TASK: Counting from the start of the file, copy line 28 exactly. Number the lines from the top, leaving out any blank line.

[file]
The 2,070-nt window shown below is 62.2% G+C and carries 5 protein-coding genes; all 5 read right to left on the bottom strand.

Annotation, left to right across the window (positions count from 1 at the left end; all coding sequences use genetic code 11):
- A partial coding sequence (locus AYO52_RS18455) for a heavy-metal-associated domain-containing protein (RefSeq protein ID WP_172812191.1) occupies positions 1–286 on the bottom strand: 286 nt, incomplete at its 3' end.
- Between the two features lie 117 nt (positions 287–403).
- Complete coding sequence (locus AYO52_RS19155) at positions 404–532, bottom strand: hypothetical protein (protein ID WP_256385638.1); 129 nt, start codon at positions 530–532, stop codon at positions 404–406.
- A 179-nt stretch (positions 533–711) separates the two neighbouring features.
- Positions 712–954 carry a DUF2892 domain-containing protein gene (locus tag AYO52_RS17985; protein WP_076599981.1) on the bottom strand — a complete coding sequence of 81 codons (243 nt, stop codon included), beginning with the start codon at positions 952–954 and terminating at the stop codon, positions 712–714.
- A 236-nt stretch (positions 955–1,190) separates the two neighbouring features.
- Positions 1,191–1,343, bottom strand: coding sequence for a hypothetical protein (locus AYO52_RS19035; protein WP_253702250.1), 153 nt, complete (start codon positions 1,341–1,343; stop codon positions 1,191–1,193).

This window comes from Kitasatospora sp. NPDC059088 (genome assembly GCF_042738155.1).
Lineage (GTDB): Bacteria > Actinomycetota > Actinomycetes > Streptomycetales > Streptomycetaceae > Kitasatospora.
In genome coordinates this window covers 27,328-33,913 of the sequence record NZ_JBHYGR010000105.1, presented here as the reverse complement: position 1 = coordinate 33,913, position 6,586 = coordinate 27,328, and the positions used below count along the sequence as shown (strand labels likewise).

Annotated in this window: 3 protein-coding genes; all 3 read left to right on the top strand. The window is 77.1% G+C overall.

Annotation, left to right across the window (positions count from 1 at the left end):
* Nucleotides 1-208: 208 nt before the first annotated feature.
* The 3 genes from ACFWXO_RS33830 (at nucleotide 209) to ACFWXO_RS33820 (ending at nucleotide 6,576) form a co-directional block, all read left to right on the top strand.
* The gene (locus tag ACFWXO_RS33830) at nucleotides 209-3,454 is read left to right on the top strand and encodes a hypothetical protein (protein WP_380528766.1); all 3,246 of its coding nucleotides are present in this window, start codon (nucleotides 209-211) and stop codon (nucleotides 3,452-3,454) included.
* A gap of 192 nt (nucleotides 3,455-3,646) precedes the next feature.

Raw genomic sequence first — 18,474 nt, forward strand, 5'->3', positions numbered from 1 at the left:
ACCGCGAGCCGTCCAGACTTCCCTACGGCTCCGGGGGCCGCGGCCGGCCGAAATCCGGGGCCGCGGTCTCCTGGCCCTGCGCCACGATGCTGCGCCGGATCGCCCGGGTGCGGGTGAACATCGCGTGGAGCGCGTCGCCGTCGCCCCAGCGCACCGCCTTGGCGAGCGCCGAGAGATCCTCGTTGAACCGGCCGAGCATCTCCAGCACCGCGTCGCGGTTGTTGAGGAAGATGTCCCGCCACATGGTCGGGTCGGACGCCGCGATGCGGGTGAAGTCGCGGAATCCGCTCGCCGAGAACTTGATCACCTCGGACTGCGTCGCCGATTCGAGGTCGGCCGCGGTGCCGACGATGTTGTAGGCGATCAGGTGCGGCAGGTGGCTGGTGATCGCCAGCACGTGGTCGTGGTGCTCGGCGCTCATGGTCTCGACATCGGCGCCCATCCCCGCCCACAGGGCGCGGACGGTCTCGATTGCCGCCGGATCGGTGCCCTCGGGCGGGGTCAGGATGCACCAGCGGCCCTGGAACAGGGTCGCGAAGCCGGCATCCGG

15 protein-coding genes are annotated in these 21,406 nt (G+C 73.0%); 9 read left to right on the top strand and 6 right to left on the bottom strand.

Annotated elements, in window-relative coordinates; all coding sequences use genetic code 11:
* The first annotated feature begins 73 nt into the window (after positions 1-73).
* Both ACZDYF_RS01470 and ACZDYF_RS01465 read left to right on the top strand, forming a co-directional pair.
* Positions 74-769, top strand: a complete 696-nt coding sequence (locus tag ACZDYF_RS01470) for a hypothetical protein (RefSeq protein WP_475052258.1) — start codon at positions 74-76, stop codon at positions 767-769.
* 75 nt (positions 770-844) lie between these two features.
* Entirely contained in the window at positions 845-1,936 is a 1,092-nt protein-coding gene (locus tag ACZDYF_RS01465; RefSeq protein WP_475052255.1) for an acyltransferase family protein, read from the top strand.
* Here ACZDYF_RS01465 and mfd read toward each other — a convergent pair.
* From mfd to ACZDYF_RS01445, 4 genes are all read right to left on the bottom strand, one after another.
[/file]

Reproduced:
* Here ACZDYF_RS01465 and mfd read toward each other — a convergent pair.